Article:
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The first impression is that this show is not in the wild at all! Set in La Fortuna, Costa Rica, it looks more like what you’d find at some $250/night tropical resorts that are well beyond the means of local residents, with modern accommodations and even a large jacuzzi to party around in. No, it’s more surviving the clash of not-so-wild personalities than it is surviving the wild elements.
This show is already driving me batty. The first major “challenge” (if you want to call it that) is to walk through a bridged enclosure where there are bats flocked on the ceiling. After a leisurely stroll on a well-developed canopy walk (way up there), a wooden plank bridge with quite a few planks missing is next. It’s obvious that it’s set up by the production crew. None of the planks look worn or rotten, just either dangling or tied too loosely to withstand much weight. The first guy drops on one plank in the middle, but of course he is saved by the safety rope used along the handrope on either side. Eventually after a bit of traffic with fallen planks, the bridge has about a 6′ hole in the middle which is still fairly easily traversed by using the feet on the plank supporting ropes. Still, it’s not a task for acrophobes.
Some earlier lines after they are paired off with new partners:
“There’s only one bed.” Read: “We’re sleeping together, but we’re not sleeping together.”
“Leaves fall…” (by a soporific guy quaffing what appears to be a longneck Bud, probably not his first. Leaves. Fall. Portent.)
There’s about as much suspense in the editing of the foot race between the last two teams to reach the finish line as there is in watching people race for the shortest line at a local tourist souvenir shop. The last place guy tosses his pack toward the line, thinking that if it crossed first, it might count. With bad camerawork and no music, it looked more like a home video. With still too many personalities to track very closely and like or dislike, it’s like, well, ok, that team finished last, now what?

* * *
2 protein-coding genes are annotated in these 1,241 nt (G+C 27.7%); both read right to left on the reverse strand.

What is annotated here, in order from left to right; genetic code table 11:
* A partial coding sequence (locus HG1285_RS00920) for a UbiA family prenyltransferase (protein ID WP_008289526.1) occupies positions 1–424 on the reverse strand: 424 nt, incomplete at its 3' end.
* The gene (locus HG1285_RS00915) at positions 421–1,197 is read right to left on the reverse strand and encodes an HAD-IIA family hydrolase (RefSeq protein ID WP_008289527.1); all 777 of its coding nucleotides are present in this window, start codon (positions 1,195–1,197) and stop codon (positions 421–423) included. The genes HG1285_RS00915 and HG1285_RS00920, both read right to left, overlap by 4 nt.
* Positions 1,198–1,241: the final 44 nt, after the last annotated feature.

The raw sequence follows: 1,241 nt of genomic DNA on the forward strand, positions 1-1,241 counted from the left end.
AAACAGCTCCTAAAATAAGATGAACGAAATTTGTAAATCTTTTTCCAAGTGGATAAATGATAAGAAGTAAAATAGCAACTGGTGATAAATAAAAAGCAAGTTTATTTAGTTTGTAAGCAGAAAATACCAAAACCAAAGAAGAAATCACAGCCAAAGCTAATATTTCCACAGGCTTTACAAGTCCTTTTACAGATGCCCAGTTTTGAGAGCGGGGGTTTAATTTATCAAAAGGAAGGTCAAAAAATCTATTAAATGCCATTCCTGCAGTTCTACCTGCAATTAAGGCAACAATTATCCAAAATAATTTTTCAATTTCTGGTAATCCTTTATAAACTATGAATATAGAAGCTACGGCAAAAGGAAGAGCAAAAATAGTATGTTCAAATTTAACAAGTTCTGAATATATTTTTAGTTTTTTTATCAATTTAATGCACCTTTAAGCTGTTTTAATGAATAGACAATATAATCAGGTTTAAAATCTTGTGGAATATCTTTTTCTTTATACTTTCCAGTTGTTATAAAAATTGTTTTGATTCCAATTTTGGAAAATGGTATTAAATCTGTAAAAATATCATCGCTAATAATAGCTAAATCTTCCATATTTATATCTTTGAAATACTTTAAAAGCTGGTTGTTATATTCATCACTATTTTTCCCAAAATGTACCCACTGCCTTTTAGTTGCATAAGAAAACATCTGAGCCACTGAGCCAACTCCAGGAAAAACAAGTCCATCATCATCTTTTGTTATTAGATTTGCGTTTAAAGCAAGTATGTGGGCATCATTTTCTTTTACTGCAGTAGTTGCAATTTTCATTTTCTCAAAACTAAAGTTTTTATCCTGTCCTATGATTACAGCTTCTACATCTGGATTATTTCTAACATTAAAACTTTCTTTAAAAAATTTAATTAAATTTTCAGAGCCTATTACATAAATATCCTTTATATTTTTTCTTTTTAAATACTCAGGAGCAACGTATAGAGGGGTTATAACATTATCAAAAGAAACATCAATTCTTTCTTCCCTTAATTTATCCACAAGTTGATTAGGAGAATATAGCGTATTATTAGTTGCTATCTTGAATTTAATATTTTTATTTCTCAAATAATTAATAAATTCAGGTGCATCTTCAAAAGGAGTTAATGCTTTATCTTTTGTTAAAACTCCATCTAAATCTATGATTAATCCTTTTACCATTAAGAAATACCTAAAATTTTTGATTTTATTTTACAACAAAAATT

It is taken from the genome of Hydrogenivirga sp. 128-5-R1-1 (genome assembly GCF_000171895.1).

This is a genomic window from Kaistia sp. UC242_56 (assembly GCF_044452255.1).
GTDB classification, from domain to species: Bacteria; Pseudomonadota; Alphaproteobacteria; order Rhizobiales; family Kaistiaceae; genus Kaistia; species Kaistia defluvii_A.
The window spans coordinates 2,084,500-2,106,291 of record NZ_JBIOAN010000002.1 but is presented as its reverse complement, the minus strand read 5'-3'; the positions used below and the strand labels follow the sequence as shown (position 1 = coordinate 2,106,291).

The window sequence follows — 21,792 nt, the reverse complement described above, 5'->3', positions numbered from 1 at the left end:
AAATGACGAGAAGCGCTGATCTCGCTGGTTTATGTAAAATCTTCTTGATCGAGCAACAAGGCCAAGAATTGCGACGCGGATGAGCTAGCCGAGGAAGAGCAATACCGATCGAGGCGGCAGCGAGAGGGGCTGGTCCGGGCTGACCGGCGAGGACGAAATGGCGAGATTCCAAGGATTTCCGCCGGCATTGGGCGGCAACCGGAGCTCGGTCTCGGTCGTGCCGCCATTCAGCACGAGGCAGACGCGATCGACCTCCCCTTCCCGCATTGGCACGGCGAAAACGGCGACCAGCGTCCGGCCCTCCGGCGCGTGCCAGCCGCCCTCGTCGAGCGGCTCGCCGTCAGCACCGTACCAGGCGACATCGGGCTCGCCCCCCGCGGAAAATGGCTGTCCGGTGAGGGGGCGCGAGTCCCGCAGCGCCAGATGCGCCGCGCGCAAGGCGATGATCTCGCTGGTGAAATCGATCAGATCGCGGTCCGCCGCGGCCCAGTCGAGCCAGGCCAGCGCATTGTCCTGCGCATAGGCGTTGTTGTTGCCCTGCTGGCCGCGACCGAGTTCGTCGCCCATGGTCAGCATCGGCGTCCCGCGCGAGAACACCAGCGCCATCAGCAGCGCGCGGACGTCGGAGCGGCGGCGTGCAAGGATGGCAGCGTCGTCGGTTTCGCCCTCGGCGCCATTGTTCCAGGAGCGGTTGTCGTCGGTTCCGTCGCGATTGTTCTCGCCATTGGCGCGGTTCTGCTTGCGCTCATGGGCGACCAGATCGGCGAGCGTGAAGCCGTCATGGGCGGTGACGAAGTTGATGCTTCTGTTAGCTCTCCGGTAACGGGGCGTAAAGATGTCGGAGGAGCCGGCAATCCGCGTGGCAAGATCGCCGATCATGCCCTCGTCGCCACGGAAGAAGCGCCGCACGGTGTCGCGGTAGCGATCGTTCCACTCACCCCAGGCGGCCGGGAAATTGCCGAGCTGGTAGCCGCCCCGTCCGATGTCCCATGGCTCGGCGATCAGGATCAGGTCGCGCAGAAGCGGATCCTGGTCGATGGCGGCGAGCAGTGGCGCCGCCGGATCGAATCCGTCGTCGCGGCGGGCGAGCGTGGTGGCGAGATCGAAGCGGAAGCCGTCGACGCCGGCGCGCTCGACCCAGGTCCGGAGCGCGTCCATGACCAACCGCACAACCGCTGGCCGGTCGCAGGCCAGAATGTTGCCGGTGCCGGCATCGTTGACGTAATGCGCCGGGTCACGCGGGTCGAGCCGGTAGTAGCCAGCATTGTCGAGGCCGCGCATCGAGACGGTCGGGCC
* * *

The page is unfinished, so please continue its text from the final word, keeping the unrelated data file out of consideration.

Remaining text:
“I annoy you and you annoy me.” Right. Let’s just be honest about it. You’re annoying. And we later find out that you’d rather sleep outside with a bottle of wine for a self-indulgent nightcap.
“I don’t deserve to be alone. *sniffle*” Oh, dear. And she’s expecting to find the love of her life here?
“But, I… I – I, I…” There’s about a 100:1 ratio of “I”s to “we”s in the conversations. How telling. (Telling indeed, as this guy ends up going home.)
Copious amounts of alcohol. Wine with dinner, wine or beer in the jacuzzi, wine with breakfast and lunch. And it isn’t working. Plenty of loose tongues, but No. Action. At. All.
The couple choosing ceremony is rather lengthy, but there’s a massive wealth of body language going on here. The first few couples split up. It’s gals’ choice night, so when a gal decides to split and ask another guy, they all say yes. The look on the gal’s face who had her guy taken away says it all – either she’s happy he’s gone or her jealousy rises and her confidence level goes way down as she fears elimination. One gal wanted to stick with her guy, but the guy wanted to take another gal, but the other gal refused him, putting him in the “match area”. Oops. Turns out he ends up being the only one there and out he goes for good.
In summary, it’s hardly Love in the Wild. We’re not seeing the love, although it looks like it might bud for the two or three couples who stuck together, and it’s neither wild nor in the wild. This show could be staged just about anywhere and it wouldn’t affect the content or outcome at all. It’s all about them (or “me”, as the case may be). Will this show even survive the summer?